Courtesy of HuffPo:
Facebook’s former security chief warned that attacks on the American electoral system are alive and well ahead of the 2018 midterm elections, urging the country to learn from its mistakes and prepare itself to handle any threats connected to the 2020 elections.
In a blog post titled, “It’s Too Late to Protect the 2018 Elections. But Here’s How the U.S. Can Prepare for 2020,” published Wednesday, Alex Stamos seized on the news that the social media giant had removed 652 pages, groups and accounts linked to Russia and Iran this week as well as the revelation that Microsoft had pulled websites that were connected to new Russian hacking attempts on U.S. political groups.
“The revelations are evidence that Russia has not been deterred and that Iran is following in its footsteps,” Stamos wrote. “This underlines a sobering reality: America’s adversaries believe that it is still both safe and effective to attack U.S. democracy using American technologies and the freedoms we cherish.”
He lamented that the U.S. hasn’t taken the issue of information warfare seriously enough, causing countries like Iran to begin adopting Russia’s tactics. He also acknowledged his role in causing the misinformation to spread, admitting that the company failed to adequately prepare for the onslaught.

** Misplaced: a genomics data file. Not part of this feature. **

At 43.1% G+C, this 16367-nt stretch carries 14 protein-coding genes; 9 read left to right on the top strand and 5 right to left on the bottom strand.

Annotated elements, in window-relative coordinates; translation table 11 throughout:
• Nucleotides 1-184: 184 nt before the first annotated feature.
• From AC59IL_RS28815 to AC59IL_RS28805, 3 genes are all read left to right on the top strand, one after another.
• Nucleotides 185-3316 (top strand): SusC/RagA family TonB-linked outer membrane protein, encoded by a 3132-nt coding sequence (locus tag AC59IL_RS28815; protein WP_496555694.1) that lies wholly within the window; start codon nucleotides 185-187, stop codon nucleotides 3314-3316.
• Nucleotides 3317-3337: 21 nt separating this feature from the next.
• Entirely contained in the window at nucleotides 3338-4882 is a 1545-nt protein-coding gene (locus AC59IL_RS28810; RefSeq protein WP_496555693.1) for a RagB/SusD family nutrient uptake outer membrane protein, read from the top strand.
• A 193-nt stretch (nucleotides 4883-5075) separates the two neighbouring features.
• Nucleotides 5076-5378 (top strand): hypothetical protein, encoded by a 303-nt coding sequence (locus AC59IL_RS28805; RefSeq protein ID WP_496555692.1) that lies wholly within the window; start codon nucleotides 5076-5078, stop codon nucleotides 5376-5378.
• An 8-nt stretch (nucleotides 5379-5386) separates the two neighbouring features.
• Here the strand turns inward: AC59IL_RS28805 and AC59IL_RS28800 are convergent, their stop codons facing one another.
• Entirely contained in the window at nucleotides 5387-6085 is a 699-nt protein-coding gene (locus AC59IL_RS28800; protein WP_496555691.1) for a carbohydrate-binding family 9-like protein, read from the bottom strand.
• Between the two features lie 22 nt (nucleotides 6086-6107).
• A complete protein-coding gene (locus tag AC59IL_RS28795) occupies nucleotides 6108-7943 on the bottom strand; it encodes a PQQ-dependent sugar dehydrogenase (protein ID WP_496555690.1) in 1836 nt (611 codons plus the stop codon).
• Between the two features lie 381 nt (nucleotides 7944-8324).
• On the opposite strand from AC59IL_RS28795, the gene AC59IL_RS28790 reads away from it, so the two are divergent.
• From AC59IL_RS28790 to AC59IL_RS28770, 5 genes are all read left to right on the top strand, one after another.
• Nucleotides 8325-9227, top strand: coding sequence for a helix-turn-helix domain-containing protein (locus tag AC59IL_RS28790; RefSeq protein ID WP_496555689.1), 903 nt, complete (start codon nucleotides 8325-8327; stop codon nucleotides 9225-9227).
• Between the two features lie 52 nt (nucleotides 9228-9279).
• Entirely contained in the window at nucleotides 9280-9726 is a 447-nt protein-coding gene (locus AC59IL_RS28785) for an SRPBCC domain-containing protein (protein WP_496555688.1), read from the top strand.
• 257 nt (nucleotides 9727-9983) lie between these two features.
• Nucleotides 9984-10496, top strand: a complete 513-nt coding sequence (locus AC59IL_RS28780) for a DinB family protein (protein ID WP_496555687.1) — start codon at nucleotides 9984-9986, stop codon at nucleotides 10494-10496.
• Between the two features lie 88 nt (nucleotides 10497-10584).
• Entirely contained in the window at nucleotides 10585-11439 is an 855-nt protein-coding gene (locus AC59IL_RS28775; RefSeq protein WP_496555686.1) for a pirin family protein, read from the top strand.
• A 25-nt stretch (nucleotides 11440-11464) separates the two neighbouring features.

Now, this does not mean that the election is compromised and that voting does not determine the outcome.
It only means that there is a lot of misinformation to be found on social media designed to alter public opinion and a lot of slack-jawed morons waiting to swallow it whole.
However if a large enough number of informed voters make it to the polls, the election results will likely reflect the actual will of the people. And not the will of the Russian trolls.
Stamos did say that there is more hope concerning the 2020 elections:
“Americans need to collectively decide how finely political influence campaigns should be allowed to divvy up the electorate, even when those campaigns are domestically run and otherwise completely legal,” he wrote.
The U.S. government should also create an independent cybersecurity agency, he counseled, modeled off of countries like France and Germany. And each state should take responsibility, building election security teams to oversee local processes.
Of course, all of that will also require more Democrats in the Senate and Congress, since the Republicans have repeatedly blocked attempts to beef up election security.